by Ian Marshall, ITTF Publications Editor
In the fourth game, losing two games to one, he trailed Baek Hogyun 6-9, he recovered to 8-9; Baek Hogyun called “Time Out”, the next point the Korean served in the net. It was a pivotal moment, it destroyed Baek Hogyun. Yuta Tanaka won the next two points before in the fifth game establishing a 6-0 and 7-1 lead. Baek Hogyun, the mind in turmoil, fought against hmself but the die was cast. It was victory for Yuta Tanaka (12-14, 14-12, 9-11, 11-9, 11-5), a place in the final for Japan.
A pivotal moment but the moment for which I have the greatest admiration for Yuta Tanaka came at the end of the third game, Baek Hogyun leading 10-9 returned the ball high from wide in the court. The umpire judged edge not side, the point was awarded to the Korean; he led by two games to one. Yuta Tanaka looked stunned, after looking towards the bench, his colleagues, he walked quietly back to the end of the court.
There is an award for sportsmanship, whether that action was sportsmanship or not, it was exemplary good behaviour. It is easy to be sporting when winning 9-0 or losing by that margin; when it is for a place in a World Championships final it takes a man of exceptional character not to argue; for me I’d give him the award here and now.
Equally when he won the last point he stood motionless, he did not race to the court surrounds to hug his colleagues; he shook hands with his deflated opponent. Simply good manners, good behaviour, I salute you Mr Tanaka,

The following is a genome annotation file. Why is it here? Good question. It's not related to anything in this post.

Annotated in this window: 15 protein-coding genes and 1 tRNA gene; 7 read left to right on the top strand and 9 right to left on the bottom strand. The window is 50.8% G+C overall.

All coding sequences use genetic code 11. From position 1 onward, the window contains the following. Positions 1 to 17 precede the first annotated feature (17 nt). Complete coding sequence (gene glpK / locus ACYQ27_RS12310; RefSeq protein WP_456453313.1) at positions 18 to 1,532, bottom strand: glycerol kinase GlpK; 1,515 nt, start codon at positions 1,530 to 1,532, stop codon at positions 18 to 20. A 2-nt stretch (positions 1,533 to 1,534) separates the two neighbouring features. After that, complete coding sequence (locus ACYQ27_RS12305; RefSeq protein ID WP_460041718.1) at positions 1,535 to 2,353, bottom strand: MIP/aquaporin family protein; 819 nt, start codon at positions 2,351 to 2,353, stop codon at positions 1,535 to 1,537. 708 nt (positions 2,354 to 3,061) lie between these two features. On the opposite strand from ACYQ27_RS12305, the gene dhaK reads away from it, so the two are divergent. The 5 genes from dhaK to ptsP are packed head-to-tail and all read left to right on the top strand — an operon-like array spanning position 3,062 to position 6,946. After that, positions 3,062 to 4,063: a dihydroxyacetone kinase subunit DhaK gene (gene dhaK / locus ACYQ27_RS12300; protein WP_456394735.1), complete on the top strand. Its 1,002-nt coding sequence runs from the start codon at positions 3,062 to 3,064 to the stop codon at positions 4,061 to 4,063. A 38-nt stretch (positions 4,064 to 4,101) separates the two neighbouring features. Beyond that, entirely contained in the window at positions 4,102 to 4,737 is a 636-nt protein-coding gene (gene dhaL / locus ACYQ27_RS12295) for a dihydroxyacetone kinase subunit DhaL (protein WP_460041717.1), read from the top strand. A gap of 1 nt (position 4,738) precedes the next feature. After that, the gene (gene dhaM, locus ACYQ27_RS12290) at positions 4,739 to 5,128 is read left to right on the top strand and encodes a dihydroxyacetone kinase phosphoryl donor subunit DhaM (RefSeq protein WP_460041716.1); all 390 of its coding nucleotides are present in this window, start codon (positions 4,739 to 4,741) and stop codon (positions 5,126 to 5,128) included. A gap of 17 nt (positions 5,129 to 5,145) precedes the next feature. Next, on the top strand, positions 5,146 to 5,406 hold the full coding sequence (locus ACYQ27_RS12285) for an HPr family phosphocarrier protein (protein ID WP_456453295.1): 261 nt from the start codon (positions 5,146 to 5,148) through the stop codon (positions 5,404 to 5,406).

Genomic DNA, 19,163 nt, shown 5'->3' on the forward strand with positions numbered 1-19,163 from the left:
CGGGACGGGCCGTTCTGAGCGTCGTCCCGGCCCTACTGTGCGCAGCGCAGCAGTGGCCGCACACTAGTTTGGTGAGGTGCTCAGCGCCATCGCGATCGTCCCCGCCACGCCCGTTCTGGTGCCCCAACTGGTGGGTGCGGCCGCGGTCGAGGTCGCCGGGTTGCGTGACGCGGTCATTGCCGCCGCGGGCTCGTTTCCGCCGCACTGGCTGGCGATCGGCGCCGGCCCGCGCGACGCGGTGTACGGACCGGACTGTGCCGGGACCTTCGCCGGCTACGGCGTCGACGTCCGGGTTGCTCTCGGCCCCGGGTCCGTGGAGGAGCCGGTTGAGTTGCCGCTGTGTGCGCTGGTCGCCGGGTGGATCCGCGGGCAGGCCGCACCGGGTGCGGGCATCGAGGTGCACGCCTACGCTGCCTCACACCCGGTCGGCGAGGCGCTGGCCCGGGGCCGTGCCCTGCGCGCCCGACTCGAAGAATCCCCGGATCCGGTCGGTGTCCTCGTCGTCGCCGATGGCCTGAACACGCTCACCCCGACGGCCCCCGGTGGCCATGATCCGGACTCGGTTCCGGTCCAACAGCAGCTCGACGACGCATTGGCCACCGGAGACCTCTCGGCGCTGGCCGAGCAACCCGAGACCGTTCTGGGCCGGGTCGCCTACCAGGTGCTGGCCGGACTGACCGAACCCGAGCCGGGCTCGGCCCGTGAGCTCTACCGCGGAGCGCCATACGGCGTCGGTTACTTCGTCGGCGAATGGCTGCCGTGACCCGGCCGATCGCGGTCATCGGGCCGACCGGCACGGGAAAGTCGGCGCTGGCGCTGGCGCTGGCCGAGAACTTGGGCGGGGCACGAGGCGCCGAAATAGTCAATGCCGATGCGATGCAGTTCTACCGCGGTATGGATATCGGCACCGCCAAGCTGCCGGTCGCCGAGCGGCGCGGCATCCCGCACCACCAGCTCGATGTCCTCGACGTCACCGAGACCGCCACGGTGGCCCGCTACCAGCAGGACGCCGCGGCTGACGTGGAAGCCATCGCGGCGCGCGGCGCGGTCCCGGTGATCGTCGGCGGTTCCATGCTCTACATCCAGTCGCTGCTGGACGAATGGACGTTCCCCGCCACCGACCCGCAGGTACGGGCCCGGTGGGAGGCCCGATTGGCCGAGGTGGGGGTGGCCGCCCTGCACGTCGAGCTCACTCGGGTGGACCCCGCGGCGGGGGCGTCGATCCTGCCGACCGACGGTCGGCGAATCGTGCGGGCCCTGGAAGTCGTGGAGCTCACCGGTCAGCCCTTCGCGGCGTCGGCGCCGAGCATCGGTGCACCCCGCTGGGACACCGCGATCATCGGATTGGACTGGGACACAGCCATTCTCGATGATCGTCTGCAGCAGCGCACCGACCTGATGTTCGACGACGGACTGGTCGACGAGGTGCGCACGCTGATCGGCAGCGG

“I almost lost, I am really in a daze at the moment, I am not sure what’s happening, I am so pleased, so grateful that I won; during the match on some occasions things did not go my way. I tried to put those moments out of my head.” Yuta Tanaka
The win in the last match came after Yuta Tanaka had lost the opening encounter when facing An Jaehyun (11-8, 11-1, 8-11, 10-12, 11-5); the player who later in the fixture accounted for Yuto Kizukuri (8-11, 11-6, 13-11, 11-7). The remaining wins for Japan were secured in the second match of the engagement by Yuto Kizukuri in opposition to Baek Hogyun (11-7, 11-5, 11-6) and in the immediately ensuing contest by Masaki Takami against Kwak Yubin (11-8, 11-9, 14-12).
Success for Japan, earlier in the evening, it had been success for China and convincing success; they defeated Romania, the no.6 seeds, by three matches to nil.
Xue Fei beat Cristian Pletea (11-8, 11-9, 13-11) before Wang Chuqin accounted for Rares Sipos (11-5, 11-5, 11-3) to set the scene for Xu Haidong to conclude matters, he succeeded but not in the same commanding manner as his colleagues, he lost the first game against Dragos Florin Oprea, before recovering to win the next three (9-11, 11-6, 11-6, 11-3).
“Of course there’s some pressure, especially because I really wanted to seal the third match victory for the team. My mentality in the first two games wasn’t good and he played some points that really exceeded my expectations; the first two games were tough. Towards the later part of the match, I was able to adjust accordingly. Mentally and tactically, I was more calm and better focused in the match, so the next games were easier for me.”
The final of the Boys’ Team event between Japan and China is scheduled for 7.00pm (local time) on Wednesday 29th November.